The Definition of Urgent & Important

In his book, Steven Covey makes these distinctions between what’s urgent and what’s important:

 

Urgent

“Urgent matters are those that require immediate action. These are the visible issues that pop up and demand your attention NOW. Often, urgent matters come with clear consequences for not completing these tasks. Urgent tasks are unavoidable, but spending too much time putting out fires can produce a great deal of stress and could result in burnout.”

 

Important

“Important matters, on the other hand, are those that contribute to long-term goals and life values. These items require planning and thoughtful action. When you focus on important matters, you manage your time, energy, and attention rather than mindlessly expanding these resources. What is important is subjective and depends on your own values and personal goals. No one else can define what is important for you.”

These are very powerful distinctions between what’s urgent or what’s important. Let those concepts sink in for a moment.

Tasks that are important are the ones that need to be done now. It’s great to take care of things; however, over time, you lose sight of your own long-term goals that are important to you.

If you find yourself in this situation, you’re spending too much time on Quadrant 1 tasks. This can make you feel burned out, stressed, and feel as if your days are out of your control. In this way, you have no time or energy to devote to those tasks that are important. Instead, you may find yourself spending more time in Quadrant 4, doing small things to escape the grind.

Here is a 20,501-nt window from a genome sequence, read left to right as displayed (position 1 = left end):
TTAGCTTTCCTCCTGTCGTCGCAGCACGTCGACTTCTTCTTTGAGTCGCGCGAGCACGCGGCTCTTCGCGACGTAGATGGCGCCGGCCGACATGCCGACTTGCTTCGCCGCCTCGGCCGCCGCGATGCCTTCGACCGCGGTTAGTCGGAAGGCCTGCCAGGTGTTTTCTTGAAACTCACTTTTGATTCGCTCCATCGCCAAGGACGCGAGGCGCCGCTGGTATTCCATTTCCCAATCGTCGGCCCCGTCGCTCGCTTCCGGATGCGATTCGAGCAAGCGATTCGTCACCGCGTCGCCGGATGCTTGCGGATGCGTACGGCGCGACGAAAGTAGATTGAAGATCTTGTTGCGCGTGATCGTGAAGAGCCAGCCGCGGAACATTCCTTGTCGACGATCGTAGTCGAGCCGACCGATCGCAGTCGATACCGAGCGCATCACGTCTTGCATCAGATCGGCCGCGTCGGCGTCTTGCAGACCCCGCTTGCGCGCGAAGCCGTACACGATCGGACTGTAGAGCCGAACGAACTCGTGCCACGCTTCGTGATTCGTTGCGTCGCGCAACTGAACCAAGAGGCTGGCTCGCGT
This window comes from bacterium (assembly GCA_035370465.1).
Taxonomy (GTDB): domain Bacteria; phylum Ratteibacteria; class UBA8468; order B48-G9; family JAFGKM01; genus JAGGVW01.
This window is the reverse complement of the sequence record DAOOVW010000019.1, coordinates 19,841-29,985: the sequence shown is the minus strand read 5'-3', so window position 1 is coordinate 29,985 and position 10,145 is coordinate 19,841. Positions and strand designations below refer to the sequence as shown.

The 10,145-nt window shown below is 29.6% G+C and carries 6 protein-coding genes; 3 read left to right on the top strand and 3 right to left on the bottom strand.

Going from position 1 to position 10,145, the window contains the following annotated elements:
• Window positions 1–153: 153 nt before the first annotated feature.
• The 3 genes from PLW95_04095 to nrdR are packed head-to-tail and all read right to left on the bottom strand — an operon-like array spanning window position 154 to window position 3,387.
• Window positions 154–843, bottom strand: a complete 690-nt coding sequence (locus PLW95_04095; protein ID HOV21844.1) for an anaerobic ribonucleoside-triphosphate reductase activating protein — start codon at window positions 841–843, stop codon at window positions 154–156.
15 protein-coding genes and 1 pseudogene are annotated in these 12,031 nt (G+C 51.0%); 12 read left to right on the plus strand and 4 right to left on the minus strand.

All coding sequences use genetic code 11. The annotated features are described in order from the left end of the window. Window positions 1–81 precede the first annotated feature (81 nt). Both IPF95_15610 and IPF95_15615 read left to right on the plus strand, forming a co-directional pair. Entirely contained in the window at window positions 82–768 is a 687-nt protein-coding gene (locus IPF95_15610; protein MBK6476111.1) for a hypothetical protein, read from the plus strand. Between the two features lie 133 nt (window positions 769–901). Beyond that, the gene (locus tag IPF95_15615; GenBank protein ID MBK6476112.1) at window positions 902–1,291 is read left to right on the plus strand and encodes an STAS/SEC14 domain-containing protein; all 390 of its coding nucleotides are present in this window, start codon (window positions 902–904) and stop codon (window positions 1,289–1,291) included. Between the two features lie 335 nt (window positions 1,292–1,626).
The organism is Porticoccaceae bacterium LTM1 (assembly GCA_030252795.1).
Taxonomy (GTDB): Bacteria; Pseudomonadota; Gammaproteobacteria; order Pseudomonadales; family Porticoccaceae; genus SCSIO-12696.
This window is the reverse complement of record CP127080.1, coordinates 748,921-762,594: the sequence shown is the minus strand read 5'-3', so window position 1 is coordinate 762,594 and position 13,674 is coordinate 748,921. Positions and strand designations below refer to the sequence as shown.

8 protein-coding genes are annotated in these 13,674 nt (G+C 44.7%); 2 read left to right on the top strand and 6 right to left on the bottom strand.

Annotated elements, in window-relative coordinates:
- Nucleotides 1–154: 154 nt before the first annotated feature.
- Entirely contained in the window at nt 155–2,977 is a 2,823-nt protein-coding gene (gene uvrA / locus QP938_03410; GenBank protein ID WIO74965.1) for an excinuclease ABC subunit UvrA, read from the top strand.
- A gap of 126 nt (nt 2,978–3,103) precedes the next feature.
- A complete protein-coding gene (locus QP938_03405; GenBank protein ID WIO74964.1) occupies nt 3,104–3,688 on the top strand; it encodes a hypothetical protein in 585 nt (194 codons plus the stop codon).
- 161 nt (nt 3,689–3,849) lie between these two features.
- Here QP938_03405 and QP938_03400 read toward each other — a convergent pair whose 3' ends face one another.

Instead, when you focus on important tasks that help you achieve long-term goals, you are not driven by deadlines or urgent tasks. Covey says spending more time in Quadrant 2 is the best place to manage your personal time. This is where you don’t focus on problems but on opportunities and growth. Living out of this part of the matrix means you are proactive and make contributions toward meaningful goals.

Living in Quadrant 2 means you have a plan to complete projects and tasks and avoid potential problems. That means taking care of the small stuff along the way as you deal with the more important tasks.

 

Concluding Thoughts: How to Rebalance Quadrants

Where are you currently in the matrix? To find out, you can start tracking your time and tasks. This can be done through tools such as ToDoist, where it’s easy to monitor and mark tasks off as they’re completed. Once you have about a week’s worth of data, it’s time to sit down and organise your tasks into quadrants with these questions:

  •     Was this urgent for me?
  •     Was this important to me?

You decide the criteria for these decisions on your desired outcomes, not someone else’s. When your tasks are sorted, examine where you currently spend your time. Examine how things are going. If they’re not quite where you want them, evaluate and reorganise on a weekly or monthly basis.

Take the time to plan for the future by planning and anticipating to prevent future problems. Stay with this process and soon you’ll find you’ve stopped focusing on urgent issues and are working on important things, being more productive in the process.